The Porcupine of Truth

Start in Billings, Montana

Carson Smith isn’t thrilled to spend the summer with his estranged dad. But then he meets Aisha Stinson, the most beautiful girl he’s ever seen. And the smartest. And the funniest. They connect like he never has with anyone …

Also she’s a lesbian. So there’s that.

Turn left at the missing grandpa

Carson’s dad is still bitter about the disappearance of his dad more than thirty years earlier. When Carson and Aisha discover a box of recent cards from his grandfather, they realize the old man is still out there somewhere.

What are two bored teenagers in the middle of nowhere to do?

Proceed for 1,293 miles across the country

So Carson and Aisha being a journey with no destination, to find a man who wanted to be lost, in an unreliable Dodge Neon, with one very prickly mascot. And what comes next is an extraordinary, enlightening, hilarious, inspiring, complete and utter mindblower of a road trip that will transform both their lives.

You have arrived at

The Porcupine of Truth.


“Quirky, hilarious, sad, and ultimately tender. The world could use more tenderness and more books like this one. Words like ‘Brilliant’ are so overused when praising novels–so I won’t use that word. I’ll just think it.” —Benjamin Alire Saenz, award-winning author of ARISTOTLE AND DANTE DISCOVER THE SECRETS OF THE UNIVERSE.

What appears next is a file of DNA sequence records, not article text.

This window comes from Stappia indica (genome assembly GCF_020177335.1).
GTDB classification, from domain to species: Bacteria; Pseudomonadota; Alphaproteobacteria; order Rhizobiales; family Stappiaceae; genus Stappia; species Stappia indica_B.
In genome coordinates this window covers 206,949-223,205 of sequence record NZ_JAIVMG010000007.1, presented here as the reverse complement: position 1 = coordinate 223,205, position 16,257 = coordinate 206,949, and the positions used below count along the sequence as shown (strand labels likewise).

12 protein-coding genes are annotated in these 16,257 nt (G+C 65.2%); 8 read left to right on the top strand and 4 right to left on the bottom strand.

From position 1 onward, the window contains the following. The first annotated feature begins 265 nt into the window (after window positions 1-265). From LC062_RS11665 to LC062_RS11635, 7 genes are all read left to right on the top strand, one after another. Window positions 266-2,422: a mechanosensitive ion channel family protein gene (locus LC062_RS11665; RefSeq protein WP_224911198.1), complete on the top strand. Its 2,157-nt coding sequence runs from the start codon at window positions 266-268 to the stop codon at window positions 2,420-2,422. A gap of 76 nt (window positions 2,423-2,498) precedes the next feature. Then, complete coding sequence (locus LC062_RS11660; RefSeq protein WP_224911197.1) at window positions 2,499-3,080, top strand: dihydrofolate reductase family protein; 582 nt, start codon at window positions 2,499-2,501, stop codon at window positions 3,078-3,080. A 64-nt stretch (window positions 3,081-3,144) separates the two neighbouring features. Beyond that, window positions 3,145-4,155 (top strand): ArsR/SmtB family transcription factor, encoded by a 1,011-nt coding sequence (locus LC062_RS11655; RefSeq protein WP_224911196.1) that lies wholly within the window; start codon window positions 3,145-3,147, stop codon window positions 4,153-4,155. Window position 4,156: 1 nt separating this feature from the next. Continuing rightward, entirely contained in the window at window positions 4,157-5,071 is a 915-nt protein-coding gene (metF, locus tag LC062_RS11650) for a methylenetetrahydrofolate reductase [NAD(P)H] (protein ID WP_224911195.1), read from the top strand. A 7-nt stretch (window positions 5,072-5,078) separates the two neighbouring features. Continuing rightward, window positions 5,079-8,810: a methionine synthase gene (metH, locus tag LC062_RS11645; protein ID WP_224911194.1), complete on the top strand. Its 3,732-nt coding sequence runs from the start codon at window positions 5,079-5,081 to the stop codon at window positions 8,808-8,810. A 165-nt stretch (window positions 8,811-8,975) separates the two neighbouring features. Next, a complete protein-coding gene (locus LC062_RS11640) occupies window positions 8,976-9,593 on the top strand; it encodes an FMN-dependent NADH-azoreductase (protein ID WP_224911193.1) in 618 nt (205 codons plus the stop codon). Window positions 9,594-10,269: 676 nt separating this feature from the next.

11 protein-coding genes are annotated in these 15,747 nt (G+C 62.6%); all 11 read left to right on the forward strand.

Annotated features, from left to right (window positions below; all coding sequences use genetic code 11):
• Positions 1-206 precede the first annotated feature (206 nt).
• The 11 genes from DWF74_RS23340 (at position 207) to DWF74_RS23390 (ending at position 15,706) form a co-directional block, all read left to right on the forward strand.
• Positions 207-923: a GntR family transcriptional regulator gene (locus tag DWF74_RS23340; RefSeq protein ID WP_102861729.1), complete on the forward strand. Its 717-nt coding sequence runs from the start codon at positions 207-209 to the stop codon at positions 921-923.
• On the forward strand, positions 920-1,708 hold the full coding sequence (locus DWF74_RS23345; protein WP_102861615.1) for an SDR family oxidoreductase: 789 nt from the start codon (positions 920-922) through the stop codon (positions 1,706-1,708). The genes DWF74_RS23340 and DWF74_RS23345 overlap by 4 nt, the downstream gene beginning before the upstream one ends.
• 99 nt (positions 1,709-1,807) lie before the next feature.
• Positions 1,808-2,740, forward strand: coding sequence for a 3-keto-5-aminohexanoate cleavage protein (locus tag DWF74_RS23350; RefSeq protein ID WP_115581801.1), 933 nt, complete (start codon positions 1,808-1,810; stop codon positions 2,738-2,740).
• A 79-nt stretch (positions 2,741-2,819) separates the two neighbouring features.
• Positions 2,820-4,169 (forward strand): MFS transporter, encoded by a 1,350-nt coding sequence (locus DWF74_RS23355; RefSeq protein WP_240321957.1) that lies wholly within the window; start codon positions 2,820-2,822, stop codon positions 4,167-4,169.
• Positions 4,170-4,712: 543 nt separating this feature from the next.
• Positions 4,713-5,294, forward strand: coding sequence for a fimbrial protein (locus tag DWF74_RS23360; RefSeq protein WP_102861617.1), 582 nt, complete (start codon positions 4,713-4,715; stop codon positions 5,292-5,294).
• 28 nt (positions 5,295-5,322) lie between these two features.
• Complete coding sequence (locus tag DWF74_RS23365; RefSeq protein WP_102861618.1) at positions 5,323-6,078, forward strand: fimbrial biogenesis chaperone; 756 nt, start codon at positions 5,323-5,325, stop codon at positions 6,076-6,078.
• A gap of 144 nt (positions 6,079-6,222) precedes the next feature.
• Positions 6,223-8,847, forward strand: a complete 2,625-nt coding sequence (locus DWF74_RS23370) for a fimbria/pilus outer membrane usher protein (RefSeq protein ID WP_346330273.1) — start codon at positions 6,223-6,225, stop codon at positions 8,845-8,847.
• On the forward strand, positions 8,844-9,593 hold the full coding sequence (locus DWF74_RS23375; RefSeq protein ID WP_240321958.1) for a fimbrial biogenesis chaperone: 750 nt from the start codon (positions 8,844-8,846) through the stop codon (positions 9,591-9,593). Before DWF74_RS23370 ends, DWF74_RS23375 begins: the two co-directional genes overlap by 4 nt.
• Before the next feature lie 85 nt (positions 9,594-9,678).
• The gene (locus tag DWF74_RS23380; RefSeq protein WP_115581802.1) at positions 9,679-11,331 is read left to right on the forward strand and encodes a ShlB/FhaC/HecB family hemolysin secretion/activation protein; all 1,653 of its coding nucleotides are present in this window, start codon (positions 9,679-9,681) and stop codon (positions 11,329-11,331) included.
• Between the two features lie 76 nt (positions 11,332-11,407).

“Bill Konigsberg’s THE PORCUPINE OF TRUTH is at once heartwarming and heartbreaking, a funny and thought-provoking road trip with remarkable friends Carson and Aisha, who share tough lessons about mending fractures, forging bonds, and discovering grace. Undeniably human and unforgettably wise, this book is a gift for us all.” —Andrew Smith, award-winning author of GRASSHOPPER JUNGLE and 100 SIDEWAYS MILES.

 “Konigsberg weaves together a masterful tale of uncovering the past, finding wisdom, and accepting others as well as oneself.” —School Library Journal (Starred Review)

 “Konigsberg crafts fascinating, multidimensional teen and adult characters. A friendship between a straight boy and a lesbian is relatively rare in YA fiction and is, accordingly, exceedingly welcome. And that’s the truth.” —Booklist (Starred Review)

“Konigsberg eloquently explores matters of family, faith, and sexuality. …  Bouts of humor leaven the characters’ intense anguish in a story that will leave readers thinking about inherited traits (whether an oddball sense of humor or a tendency to overdrink), the fuzzy lines between youth and adulthood, and the individual nature of faith.” —Publishers Weekly

“The story tackles questions about religion, family, and intimacy with depth and grace. … Equal parts funny and profound.” —Kirkus Reviews